Income tax problems and the IRS might be what's on your mind with April 15 approaching. But, tax help and hope is available. Accountant and attorney, Martin Shenkman offers RVers some suggestions.
by Martin M. Shenkman, CPA, MBA, JD
Many people were hit hard by the recession. There has been a lot of talk, articles, and more about those who became full-timers, not so much because they wanted to but because the economy forced them to. Regardless of why you are a working RVer, you may be required to pay income taxes, but not have the cash to do it.
If you’re a working RVer and in that tough boat and owe tax, you probably know April 15 is close at hand. And if you’re reading this after April 15, don’t give up, read on.
If you owe Uncle Sam a chunk of change for income tax but can't afford to pay the full amount by the April 15, 2010, deadline DO NOT play Ostrich. Hiding your head in the sand will prove financially devastating and will not help your income tax problems.
What do you do? What you don’t do is ignore it. The problem won’t go away; it will get worse. However difficult or unpleasant, or seemingly impossible to resolve, you’ll end up better off confronting it.
• File your income tax returns on time. If you’re reading this after the filing deadline and didn’t file, FILE now. The sooner the better.
• Pay as much as you can, whatever you can. This will show a good faith effort. It will also reduce penalties and interest.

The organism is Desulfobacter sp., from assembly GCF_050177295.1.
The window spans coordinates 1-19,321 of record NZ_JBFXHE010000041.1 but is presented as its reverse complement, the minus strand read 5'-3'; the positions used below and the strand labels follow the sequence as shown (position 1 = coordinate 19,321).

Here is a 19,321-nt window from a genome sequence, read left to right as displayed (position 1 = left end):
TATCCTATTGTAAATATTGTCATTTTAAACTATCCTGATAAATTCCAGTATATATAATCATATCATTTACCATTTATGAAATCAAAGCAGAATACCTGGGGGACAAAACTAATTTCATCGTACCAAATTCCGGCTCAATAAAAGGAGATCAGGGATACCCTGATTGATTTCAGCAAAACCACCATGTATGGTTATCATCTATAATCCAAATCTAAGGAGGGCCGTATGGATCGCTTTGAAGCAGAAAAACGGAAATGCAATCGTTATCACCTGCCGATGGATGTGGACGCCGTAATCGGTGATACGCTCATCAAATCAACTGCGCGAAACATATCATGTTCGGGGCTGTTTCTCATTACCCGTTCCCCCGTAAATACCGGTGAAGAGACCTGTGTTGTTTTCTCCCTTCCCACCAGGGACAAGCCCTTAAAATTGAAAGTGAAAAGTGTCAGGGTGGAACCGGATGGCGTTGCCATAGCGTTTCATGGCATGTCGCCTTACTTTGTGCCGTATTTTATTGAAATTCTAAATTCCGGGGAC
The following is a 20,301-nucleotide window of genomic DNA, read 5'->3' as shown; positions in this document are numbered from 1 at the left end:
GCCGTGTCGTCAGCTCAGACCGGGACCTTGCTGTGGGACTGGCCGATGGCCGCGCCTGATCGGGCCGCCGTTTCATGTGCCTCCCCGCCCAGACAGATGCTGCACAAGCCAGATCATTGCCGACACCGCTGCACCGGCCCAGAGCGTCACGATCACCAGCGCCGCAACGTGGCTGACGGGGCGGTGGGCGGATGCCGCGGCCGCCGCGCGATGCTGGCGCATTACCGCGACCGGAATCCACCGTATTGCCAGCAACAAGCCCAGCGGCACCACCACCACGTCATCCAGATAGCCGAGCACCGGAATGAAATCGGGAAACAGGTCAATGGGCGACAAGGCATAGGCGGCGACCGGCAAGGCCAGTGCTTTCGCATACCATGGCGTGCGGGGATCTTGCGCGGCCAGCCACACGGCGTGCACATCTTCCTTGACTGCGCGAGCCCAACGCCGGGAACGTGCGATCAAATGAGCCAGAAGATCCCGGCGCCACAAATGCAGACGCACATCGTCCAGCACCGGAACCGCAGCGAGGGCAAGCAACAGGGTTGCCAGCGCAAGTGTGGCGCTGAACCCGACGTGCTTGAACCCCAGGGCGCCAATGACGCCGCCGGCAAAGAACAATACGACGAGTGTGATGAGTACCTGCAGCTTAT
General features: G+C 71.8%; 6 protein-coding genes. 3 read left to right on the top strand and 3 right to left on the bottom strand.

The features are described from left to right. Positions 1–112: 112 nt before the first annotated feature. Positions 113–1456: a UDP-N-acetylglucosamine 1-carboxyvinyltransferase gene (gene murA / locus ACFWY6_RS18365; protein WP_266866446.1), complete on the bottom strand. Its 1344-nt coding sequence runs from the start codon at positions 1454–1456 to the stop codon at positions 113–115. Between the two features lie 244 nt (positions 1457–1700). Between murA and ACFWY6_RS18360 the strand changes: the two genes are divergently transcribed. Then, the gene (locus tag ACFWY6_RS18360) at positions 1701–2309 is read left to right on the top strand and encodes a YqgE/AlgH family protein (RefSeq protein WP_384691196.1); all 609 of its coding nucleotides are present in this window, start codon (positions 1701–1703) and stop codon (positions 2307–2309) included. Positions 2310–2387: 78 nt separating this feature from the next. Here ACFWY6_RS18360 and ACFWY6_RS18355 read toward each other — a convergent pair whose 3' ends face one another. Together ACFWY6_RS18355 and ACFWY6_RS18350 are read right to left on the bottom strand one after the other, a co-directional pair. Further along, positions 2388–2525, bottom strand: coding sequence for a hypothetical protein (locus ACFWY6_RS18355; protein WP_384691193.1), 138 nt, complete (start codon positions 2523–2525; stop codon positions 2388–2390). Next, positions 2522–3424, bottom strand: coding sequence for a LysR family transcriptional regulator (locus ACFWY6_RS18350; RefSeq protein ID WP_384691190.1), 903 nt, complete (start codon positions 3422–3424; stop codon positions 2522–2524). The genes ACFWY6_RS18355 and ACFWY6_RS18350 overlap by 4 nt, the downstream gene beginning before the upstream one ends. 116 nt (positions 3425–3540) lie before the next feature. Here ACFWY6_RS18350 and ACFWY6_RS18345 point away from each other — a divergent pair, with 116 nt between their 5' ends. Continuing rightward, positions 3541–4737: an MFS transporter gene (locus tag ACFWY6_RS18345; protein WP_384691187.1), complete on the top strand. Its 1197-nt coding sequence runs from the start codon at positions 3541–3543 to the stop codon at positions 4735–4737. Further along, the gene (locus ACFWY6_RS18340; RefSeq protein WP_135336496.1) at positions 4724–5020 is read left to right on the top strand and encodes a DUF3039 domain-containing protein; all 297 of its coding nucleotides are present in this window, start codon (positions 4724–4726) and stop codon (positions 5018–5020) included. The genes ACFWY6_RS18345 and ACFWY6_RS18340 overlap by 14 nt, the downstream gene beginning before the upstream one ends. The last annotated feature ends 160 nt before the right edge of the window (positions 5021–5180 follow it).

• Don’t assume that it is the big bad IRS after you. Anger or fear won’t solve your tax issue. Confronting it will. That attitude breeds fear and helps some in the tax industry make more money. Most folks at the IRS are just doing their job and they often will try to help where they can. If an IRS agent refuses to cut you slack on an interest charge, the law may not permit them to.
• Request more time to pay the tax when you file. Explain your specific circumstances and why you need time.
• Request an “installment agreement” from the IRS. If you don’t owe more than $25,000 in tax, interest and penalties you might qualify for a payout over time. Start by checking out the “Online Payment Agreement” (OPA) at www.irs.gov/individuals/article/0,,id=149373,00.html before spending a bundle on a consultant.
• Consider whether you can or should charge your tax bill on a credit or debit card.
• See IRS Tax Tip 2010-68 on the IRS website for more info.
• Don’t forget the state tax issues or you may have state income tax problems, also.
Martin M. Shenkman, CPA, Esq. sponsors a free legal website LawEasy.com.
Martin is an RVer with a special cause. He is an avid fundraiser for the National Multiple Sclerosis Society and The Michael J. Fox Foundation For Parkinson's Research. See his RV4TheCure.com website for how you can help him fight MS. Besides RV business tax and legal information, he will share some of his RVing and fundraising experiences with us.
Caution: This article and other columns can never substitute for professional legal, tax, and accounting guidance. These columns can provide only broad general advice, which may not apply to your situation. The rules differ substantially from state to state. Tax, business, and other laws change rapidly over time so there can be no assurance that the information in this column is current. The best approach is to review the ideas in this article with your own CPA and attorney. The application of general tax and legal principles to some of the unique facts presented by RV working is particularly complex and there is little specific law providing guidance to rely upon.
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